Senate Panel Would Shake Up Satellite Program

A U.S. Senate spending panel has endorsed a "really bold and somewhat controversial" shift in how the U.S. government builds weather and climate science satellites.

The Commerce, Justice, Science and Related Agencies Subcommittee of the Senate Appropriations Committee today approved a fiscal year 2013 appropriations bill that would shift responsibility for building four major satellite systems from the National Oceanic and Atmospheric Administration (NOAA) to NASA. The move—which would need approval from the full Senate, the U.S. House of Representatives and the White House to become reality—marks the latest twist in a long and contentious debate over how to sustain an expensive and delay-prone satellite fleet.

"We're doing this because we've said to NOAA, time and time again, that they need to get their act together," Senator Barbara Mikulski (D-MD), the chair of the subpanel, said at today's vote on the bill. "They have had continuing cost overruns, and the satellites are consuming a bigger share of the NOAA budget. So we're going to let NOAA operate the satellites and NASA buy them and manage them."

"I know there will be questions about this," she added. "But the move will save money." Overall, the panel estimates the shift will save the government $117 million in fiscal year 2013.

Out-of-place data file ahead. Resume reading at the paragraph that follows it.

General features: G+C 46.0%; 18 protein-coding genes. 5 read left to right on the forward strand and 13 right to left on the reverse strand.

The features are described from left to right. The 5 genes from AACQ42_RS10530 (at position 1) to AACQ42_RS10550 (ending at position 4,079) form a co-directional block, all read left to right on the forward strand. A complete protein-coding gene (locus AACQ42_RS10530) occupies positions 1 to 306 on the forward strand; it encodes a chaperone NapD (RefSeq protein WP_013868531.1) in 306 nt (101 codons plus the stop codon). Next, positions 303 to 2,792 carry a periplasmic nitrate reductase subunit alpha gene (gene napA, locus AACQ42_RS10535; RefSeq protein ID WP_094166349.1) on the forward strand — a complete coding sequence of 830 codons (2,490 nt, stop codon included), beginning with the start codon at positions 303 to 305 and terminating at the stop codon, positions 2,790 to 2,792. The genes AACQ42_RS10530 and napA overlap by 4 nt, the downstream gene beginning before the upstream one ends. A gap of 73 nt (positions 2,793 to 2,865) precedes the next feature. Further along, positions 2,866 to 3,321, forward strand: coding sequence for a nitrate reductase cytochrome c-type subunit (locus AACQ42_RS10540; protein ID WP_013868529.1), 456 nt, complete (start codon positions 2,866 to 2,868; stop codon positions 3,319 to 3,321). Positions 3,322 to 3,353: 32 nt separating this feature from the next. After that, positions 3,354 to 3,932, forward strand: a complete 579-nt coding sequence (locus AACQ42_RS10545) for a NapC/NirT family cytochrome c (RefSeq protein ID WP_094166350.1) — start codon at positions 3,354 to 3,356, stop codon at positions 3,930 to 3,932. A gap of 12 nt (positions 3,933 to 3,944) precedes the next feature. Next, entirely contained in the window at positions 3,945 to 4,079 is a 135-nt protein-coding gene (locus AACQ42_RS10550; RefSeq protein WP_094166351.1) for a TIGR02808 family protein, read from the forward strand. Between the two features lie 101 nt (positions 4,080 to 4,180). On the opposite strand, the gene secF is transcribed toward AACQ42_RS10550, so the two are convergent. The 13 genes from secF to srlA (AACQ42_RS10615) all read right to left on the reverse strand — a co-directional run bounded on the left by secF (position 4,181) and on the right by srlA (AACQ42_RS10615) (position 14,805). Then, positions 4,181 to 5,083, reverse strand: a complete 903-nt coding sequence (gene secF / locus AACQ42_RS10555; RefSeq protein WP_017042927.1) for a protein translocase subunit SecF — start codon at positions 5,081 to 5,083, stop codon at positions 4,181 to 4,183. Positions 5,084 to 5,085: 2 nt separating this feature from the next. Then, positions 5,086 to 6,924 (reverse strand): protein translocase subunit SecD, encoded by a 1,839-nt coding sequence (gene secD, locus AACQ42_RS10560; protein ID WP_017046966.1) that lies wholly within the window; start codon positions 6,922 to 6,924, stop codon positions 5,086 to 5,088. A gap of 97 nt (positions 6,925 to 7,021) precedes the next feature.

The shift is included in a larger bill that would provide $3.4 billion for NOAA, $1.47 billion below its 2012 budget. It would involve four satellite systems, namely:

  • Joint Polar Satellite System (JPSS), which was originally conceived as a joint project between NOAA, NASA, and the Department of Defense. Budget troubles and technical delays, however, led the collaboration to falter, and completing the project had fallen to NOAA, placing major stress on its budget.
  • Geostationary Operational Environmental Satellite-R Series
  • Deep Space Climate Observatory
  • Altimetry Mission (Jason-3)

"It doesn't matter what agency buys the satellites," Mikulski said in a statement issued after the panel's 17-to-1 vote on the overall $52 billion spending bill that covers several agencies. "It matters that procurement is managed frugally and gets us data and information we need."